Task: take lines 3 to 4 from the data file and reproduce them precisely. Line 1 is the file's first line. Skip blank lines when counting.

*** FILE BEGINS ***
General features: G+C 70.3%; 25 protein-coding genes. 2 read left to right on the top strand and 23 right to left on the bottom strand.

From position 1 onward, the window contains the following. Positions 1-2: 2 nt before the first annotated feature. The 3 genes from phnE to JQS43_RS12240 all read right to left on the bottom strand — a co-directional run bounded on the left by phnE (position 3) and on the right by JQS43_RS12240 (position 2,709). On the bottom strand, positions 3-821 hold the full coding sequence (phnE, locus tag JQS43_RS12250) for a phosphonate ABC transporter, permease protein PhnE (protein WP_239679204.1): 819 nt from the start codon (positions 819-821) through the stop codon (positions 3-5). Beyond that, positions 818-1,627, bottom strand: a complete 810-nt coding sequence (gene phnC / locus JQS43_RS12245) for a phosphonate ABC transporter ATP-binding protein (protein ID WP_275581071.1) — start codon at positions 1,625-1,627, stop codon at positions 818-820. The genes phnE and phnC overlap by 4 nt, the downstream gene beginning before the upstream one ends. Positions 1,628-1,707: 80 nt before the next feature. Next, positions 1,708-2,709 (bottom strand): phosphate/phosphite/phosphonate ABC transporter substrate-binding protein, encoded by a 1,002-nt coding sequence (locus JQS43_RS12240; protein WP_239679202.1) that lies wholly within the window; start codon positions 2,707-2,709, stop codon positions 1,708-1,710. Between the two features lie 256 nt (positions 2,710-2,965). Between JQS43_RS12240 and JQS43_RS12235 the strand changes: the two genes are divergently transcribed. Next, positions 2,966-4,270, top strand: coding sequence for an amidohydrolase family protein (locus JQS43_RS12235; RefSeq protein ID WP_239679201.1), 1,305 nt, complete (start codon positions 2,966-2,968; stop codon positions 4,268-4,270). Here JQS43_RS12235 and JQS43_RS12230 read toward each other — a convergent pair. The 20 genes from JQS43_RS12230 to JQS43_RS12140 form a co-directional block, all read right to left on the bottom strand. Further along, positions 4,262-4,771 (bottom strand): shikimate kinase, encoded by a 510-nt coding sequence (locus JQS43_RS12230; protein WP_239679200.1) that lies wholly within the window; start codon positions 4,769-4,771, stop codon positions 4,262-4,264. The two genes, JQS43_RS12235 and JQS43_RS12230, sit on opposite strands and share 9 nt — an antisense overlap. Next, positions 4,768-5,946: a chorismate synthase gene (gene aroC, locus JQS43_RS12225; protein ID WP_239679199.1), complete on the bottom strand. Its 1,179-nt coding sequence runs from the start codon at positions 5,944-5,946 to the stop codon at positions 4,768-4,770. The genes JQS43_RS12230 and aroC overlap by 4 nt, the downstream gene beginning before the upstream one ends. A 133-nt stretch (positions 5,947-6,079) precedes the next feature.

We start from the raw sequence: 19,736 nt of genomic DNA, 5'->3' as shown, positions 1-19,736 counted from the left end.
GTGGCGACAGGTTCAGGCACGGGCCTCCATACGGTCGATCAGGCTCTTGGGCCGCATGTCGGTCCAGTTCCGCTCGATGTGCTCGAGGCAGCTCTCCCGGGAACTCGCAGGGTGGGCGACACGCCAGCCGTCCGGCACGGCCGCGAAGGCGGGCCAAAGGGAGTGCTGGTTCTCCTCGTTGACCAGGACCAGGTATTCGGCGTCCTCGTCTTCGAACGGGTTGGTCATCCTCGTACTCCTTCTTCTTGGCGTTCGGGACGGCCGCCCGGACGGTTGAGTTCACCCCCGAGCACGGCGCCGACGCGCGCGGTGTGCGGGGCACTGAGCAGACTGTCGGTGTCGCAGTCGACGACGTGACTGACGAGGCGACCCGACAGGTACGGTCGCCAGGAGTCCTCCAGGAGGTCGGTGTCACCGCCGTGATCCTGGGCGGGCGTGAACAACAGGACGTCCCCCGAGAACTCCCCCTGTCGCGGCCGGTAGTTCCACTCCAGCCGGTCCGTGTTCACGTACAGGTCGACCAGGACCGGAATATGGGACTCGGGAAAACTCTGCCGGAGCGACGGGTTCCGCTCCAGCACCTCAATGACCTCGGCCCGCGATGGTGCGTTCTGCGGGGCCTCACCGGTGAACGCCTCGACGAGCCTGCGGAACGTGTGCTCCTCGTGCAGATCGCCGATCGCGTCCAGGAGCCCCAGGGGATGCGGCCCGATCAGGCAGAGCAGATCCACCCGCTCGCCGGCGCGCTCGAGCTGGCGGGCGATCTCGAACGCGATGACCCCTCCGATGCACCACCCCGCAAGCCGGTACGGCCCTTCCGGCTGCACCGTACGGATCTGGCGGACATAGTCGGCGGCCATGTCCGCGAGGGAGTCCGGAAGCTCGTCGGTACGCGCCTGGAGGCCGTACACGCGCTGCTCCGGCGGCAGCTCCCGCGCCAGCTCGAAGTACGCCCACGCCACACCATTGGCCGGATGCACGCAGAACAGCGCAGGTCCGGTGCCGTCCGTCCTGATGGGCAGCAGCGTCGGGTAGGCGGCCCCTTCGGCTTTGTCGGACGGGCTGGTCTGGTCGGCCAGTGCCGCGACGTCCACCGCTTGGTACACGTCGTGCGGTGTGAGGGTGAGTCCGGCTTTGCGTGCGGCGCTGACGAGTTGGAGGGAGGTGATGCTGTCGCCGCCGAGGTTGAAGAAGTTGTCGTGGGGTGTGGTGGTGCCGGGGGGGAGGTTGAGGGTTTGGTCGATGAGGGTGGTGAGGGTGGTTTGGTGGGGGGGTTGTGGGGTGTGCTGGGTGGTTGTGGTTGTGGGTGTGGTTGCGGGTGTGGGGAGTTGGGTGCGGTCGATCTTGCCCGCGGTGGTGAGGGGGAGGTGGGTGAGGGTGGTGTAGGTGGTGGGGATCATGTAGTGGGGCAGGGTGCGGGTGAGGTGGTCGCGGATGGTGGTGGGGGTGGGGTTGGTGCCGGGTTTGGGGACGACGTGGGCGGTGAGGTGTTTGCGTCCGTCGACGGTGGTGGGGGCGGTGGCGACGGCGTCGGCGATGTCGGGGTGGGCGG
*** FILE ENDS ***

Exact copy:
We start from the raw sequence: 19,736 nt of genomic DNA, 5'->3' as shown, positions 1-19,736 counted from the left end.
GTGGCGACAGGTTCAGGCACGGGCCTCCATACGGTCGATCAGGCTCTTGGGCCGCATGTCGGTCCAGTTCCGCTCGATGTGCTCGAGGCAGCTCTCCCGGGAACTCGCAGGGTGGGCGACACGCCAGCCGTCCGGCACGGCCGCGAAGGCGGGCCAAAGGGAGTGCTGGTTCTCCTCGTTGACCAGGACCAGGTATTCGGCGTCCTCGTCTTCGAACGGGTTGGTCATCCTCGTACTCCTTCTTCTTGGCGTTCGGGACGGCCGCCCGGACGGTTGAGTTCACCCCCGAGCACGGCGCCGACGCGCGCGGTGTGCGGGGCACTGAGCAGACTGTCGGTGTCGCAGTCGACGACGTGACTGACGAGGCGACCCGACAGGTACGGTCGCCAGGAGTCCTCCAGGAGGTCGGTGTCACCGCCGTGATCCTGGGCGGGCGTGAACAACAGGACGTCCCCCGAGAACTCCCCCTGTCGCGGCCGGTAGTTCCACTCCAGCCGGTCCGTGTTCACGTACAGGTCGACCAGGACCGGAATATGGGACTCGGGAAAACTCTGCCGGAGCGACGGGTTCCGCTCCAGCACCTCAATGACCTCGGCCCGCGATGGTGCGTTCTGCGGGGCCTCACCGGTGAACGCCTCGACGAGCCTGCGGAACGTGTGCTCCTCGTGCAGATCGCCGATCGCGTCCAGGAGCCCCAGGGGATGCGGCCCGATCAGGCAGAGCAGATCCACCCGCTCGCCGGCGCGCTCGAGCTGGCGGGCGATCTCGAACGCGATGACCCCTCCGATGCACCACCCCGCAAGCCGGTACGGCCCTTCCGGCTGCACCGTACGGATCTGGCGGACATAGTCGGCGGCCATGTCCGCGAGGGAGTCCGGAAGCTCGTCGGTACGCGCCTGGAGGCCGTACACGCGCTGCTCCGGCGGCAGCTCCCGCGCCAGCTCGAAGTACGCCCACGCCACACCATTGGCCGGATGCACGCAGAACAGCGCAGGTCCGGTGCCGTCCGTCCTGATGGGCAGCAGCGTCGGGTAGGCGGCCCCTTCGGCTTTGTCGGACGGGCTGGTCTGGTCGGCCAGTGCCGCGACGTCCACCGCTTGGTACACGTCGTGCGGTGTGAGGGTGAGTCCGGCTTTGCGTGCGGCGCTGACGAGTTGGAGGGAGGTGATGCTGTCGCCGCCGAGGTTGAAGAAGTTGTCGTGGGGTGTGGTGGTGCCGGGGGGGAGGTTGAGGGTTTGGTCGATGAGGGTGGTGAGGGTGGTTTGGTGGGGGGGTTGTGGGGTGTGCTGGGTGGTTGTGGTTGTGGGTGTGGTTGCGGGTGTGGGGAGTTGGGTGCGGTCGATCTTGCCCGCGGTGGTGAGGGGGAGGTGGGTGAGGGTGGTGTAGGTGGTGGGGATCATGTAGTGGGGCAGGGTGCGGGTGAGGTGGTCGCGGATGGTGGTGGGGGTGGGGTTGGTGCCGGGTTTGGGGACGACGTGGGCGGTGAGGTGTTTGCGTCCGTCGACGGTGGTGGGGGCGGTGGCGACGGCGTCGGCGATGTCGGGGTGGGCGG